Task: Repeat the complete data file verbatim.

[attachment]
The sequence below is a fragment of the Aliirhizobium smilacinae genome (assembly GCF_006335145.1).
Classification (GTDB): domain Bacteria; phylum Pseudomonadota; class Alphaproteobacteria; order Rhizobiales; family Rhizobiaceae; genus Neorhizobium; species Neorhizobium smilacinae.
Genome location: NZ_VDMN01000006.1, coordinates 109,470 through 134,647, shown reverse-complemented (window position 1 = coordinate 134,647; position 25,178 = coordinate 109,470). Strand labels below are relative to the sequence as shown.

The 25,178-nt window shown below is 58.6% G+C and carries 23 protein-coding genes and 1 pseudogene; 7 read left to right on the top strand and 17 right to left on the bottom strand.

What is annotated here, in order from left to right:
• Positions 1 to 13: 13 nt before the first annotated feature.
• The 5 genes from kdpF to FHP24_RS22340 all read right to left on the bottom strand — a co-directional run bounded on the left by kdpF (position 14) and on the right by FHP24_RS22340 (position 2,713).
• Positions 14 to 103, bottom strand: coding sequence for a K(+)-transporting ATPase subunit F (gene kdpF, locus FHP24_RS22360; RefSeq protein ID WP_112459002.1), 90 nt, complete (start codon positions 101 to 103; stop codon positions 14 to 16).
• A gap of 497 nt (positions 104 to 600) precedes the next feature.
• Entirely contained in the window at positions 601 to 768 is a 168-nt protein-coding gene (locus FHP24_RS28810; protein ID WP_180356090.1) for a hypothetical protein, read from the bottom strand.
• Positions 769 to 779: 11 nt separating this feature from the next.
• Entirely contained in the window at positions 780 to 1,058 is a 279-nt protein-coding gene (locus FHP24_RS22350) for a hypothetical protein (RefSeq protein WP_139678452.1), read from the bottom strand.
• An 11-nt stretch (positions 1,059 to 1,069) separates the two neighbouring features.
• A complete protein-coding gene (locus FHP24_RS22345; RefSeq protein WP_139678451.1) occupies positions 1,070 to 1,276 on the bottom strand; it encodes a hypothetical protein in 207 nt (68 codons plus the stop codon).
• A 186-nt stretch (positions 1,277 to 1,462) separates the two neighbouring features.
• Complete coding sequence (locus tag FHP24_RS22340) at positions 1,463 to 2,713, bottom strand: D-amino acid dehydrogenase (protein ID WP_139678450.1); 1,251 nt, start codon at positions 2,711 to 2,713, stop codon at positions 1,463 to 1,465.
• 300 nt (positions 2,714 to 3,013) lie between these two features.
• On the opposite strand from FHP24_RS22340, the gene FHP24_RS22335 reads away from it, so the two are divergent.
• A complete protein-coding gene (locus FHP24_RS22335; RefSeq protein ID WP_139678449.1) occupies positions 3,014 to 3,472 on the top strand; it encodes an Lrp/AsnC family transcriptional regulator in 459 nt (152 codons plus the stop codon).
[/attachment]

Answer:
The sequence below is a fragment of the Aliirhizobium smilacinae genome (assembly GCF_006335145.1).
Classification (GTDB): domain Bacteria; phylum Pseudomonadota; class Alphaproteobacteria; order Rhizobiales; family Rhizobiaceae; genus Neorhizobium; species Neorhizobium smilacinae.
Genome location: NZ_VDMN01000006.1, coordinates 109,470 through 134,647, shown reverse-complemented (window position 1 = coordinate 134,647; position 25,178 = coordinate 109,470). Strand labels below are relative to the sequence as shown.

The 25,178-nt window shown below is 58.6% G+C and carries 23 protein-coding genes and 1 pseudogene; 7 read left to right on the top strand and 17 right to left on the bottom strand.

What is annotated here, in order from left to right:
• Positions 1 to 13: 13 nt before the first annotated feature.
• The 5 genes from kdpF to FHP24_RS22340 all read right to left on the bottom strand — a co-directional run bounded on the left by kdpF (position 14) and on the right by FHP24_RS22340 (position 2,713).
• Positions 14 to 103, bottom strand: coding sequence for a K(+)-transporting ATPase subunit F (gene kdpF, locus FHP24_RS22360; RefSeq protein ID WP_112459002.1), 90 nt, complete (start codon positions 101 to 103; stop codon positions 14 to 16).
• A gap of 497 nt (positions 104 to 600) precedes the next feature.
• Entirely contained in the window at positions 601 to 768 is a 168-nt protein-coding gene (locus FHP24_RS28810; protein ID WP_180356090.1) for a hypothetical protein, read from the bottom strand.
• Positions 769 to 779: 11 nt separating this feature from the next.
• Entirely contained in the window at positions 780 to 1,058 is a 279-nt protein-coding gene (locus FHP24_RS22350) for a hypothetical protein (RefSeq protein WP_139678452.1), read from the bottom strand.
• An 11-nt stretch (positions 1,059 to 1,069) separates the two neighbouring features.
• A complete protein-coding gene (locus FHP24_RS22345; RefSeq protein WP_139678451.1) occupies positions 1,070 to 1,276 on the bottom strand; it encodes a hypothetical protein in 207 nt (68 codons plus the stop codon).
• A 186-nt stretch (positions 1,277 to 1,462) separates the two neighbouring features.
• Complete coding sequence (locus tag FHP24_RS22340) at positions 1,463 to 2,713, bottom strand: D-amino acid dehydrogenase (protein ID WP_139678450.1); 1,251 nt, start codon at positions 2,711 to 2,713, stop codon at positions 1,463 to 1,465.
• 300 nt (positions 2,714 to 3,013) lie between these two features.
• On the opposite strand from FHP24_RS22340, the gene FHP24_RS22335 reads away from it, so the two are divergent.
• A complete protein-coding gene (locus FHP24_RS22335; RefSeq protein ID WP_139678449.1) occupies positions 3,014 to 3,472 on the top strand; it encodes an Lrp/AsnC family transcriptional regulator in 459 nt (152 codons plus the stop codon).